News Story

Reality Check: Who Is to Blame For School Deficits?

MEA blames Legislature, facts say otherwise

A Department of Education report that said 48 school districts posted deficits in 2010-2011 is being used to blame Gov. Rick Snyder and the Legislature for cuts that are part of the state's 2011-2012 budget.

Michael Van Beek, director of education policy at the Mackinac Center for Public Policy, said Gov. Snyder’s cuts weren't in place at the time the districts were in the red, and that these districts were spending more than they were taking in before Gov. Snyder took office.

The article states: “The move comes after school districts absorbed cuts in state aid, with the minimum per-student grant dropping from $7,316 to $6,846 — which union leaders said is the main reason.”

Van Beek said it will not be possible to measure the impact of budget cuts on school district deficits until after the 2011-2012 fiscal year ends, which is June 30, 2012.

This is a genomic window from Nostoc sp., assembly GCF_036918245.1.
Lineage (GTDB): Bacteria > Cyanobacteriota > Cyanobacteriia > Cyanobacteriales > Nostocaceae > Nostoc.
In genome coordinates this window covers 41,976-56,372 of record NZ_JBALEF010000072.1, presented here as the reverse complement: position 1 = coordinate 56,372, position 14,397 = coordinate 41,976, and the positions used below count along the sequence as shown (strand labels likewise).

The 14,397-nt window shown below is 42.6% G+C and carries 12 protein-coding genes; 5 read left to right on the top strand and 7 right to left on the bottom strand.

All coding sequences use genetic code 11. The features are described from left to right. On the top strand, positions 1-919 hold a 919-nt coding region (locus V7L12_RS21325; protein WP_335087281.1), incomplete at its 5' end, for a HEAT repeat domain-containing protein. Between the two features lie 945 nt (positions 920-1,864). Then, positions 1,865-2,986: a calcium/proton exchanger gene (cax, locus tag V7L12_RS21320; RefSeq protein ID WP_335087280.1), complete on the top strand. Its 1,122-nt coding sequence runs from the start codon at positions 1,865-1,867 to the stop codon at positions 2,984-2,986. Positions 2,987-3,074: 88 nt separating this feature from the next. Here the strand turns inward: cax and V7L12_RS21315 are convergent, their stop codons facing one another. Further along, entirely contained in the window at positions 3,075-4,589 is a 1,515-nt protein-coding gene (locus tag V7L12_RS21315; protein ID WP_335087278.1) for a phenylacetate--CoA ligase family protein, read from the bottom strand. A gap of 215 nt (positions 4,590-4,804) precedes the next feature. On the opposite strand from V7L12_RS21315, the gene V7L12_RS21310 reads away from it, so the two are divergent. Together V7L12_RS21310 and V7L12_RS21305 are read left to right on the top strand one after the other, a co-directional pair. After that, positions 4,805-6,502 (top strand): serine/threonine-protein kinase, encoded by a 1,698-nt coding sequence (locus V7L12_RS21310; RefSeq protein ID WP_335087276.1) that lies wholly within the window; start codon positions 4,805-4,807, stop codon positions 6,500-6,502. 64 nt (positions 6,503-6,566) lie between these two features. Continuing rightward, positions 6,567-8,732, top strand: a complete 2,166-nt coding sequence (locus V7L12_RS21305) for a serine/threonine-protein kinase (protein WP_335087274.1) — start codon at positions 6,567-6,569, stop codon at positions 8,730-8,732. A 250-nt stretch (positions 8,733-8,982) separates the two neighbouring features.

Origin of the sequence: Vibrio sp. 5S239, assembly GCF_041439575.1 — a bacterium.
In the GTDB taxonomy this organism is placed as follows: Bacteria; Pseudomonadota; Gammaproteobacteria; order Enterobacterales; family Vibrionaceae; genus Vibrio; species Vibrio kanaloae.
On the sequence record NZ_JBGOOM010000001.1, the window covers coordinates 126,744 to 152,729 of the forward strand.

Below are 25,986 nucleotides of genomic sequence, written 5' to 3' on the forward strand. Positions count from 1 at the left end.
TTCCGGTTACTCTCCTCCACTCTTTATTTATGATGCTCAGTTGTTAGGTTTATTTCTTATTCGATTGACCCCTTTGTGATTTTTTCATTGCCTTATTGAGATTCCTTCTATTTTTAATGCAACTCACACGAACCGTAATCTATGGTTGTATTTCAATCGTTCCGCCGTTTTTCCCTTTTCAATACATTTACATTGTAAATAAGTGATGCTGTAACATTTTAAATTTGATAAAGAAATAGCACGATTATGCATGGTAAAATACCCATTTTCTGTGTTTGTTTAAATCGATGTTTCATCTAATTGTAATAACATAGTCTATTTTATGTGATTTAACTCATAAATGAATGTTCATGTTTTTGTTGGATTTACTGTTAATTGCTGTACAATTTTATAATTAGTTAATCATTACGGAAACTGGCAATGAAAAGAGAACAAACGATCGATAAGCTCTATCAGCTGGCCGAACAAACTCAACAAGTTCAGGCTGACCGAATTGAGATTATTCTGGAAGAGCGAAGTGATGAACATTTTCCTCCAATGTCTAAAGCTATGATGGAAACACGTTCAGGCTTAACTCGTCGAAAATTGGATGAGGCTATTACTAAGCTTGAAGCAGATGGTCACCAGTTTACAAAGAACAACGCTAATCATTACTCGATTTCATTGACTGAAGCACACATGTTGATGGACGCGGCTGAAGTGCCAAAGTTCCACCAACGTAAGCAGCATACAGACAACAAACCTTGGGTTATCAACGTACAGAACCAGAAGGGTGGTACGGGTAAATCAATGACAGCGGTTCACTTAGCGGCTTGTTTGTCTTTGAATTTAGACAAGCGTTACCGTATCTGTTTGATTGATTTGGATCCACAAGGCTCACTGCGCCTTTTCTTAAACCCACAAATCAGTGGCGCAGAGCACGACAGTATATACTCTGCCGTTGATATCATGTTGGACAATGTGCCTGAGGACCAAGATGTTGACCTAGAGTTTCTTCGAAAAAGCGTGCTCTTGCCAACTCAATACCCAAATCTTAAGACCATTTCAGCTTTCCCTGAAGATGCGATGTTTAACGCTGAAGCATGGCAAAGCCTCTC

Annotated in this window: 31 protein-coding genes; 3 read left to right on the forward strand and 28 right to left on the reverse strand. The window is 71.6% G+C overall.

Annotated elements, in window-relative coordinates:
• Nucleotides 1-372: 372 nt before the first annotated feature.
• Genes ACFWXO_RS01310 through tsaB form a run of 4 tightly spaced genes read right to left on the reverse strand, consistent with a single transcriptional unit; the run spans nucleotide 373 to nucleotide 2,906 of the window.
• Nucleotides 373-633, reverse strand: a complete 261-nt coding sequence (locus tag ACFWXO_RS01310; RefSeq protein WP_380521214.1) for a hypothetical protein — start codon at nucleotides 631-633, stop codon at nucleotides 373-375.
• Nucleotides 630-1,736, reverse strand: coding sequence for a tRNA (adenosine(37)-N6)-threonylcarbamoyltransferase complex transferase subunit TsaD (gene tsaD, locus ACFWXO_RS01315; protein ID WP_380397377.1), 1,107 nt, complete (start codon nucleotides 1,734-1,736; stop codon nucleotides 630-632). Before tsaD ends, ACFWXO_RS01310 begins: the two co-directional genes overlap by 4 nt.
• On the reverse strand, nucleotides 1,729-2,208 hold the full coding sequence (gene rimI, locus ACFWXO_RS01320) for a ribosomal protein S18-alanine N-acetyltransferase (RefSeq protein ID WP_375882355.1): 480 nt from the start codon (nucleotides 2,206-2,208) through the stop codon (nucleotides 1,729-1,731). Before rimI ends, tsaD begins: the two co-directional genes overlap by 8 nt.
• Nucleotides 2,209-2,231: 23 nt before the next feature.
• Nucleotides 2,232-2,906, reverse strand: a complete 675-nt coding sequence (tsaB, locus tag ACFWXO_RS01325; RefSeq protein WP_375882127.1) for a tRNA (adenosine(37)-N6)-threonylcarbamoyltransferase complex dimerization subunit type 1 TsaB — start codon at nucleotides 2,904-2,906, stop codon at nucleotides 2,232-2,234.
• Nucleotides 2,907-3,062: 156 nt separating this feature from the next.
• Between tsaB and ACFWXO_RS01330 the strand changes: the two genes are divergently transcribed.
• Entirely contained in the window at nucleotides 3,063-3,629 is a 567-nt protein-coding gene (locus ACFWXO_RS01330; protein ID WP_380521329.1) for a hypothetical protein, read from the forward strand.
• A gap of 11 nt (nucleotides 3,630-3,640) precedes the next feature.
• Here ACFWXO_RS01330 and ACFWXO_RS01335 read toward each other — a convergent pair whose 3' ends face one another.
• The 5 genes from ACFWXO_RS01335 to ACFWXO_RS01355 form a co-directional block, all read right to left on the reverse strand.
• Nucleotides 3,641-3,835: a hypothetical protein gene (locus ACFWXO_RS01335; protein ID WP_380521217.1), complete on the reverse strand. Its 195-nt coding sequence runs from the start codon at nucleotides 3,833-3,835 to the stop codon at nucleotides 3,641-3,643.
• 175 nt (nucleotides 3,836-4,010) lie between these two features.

“Blaming Gov. Snyder and the Legislature for these budget deficits aligns nicely with the narrative the MEA would like to push on the public, but unfortunately for them, the data don’t justify their claims,” Van Beek wrote in an email. “Many of these school districts were overspending long before Gov. Snyder took office, with two-thirds of them operating in the red for at least three years.”

Thirty-eight of the districts had been in the red for more than one year and 16 of the districts had been outspending revenue for five or more years.

The Grand Rapids Press quoted a union official who blamed Snyder’s cuts for the deficits.

 “What did the Legislature expect would happen when it cut $1 billion in school aid?” said Doug Pratt, the Michigan Education Association's public affairs director.

“I'm surprised there aren't more districts on the list, since so many were struggling because of declining enrollment and other things even before Gov. Snyder took money away to give businesses a $1.8 billion tax cut. And the reason there aren't more is because employees have given so much back through concessions.”

Grand Rapids Press Reporter Dave Murray, Grand Rapids Press Editor Paul Keep and the MEA’s Doug Pratt didn’t respond to emails seeking comment.


See also:

'A "Crisis" That Never Ends' - Will schools ever have enough money?

MEA Executive Salaries 'Not Based on Merit'

Coverage of School District Claiming Cuts

Five Easy Questions to Ask School Officials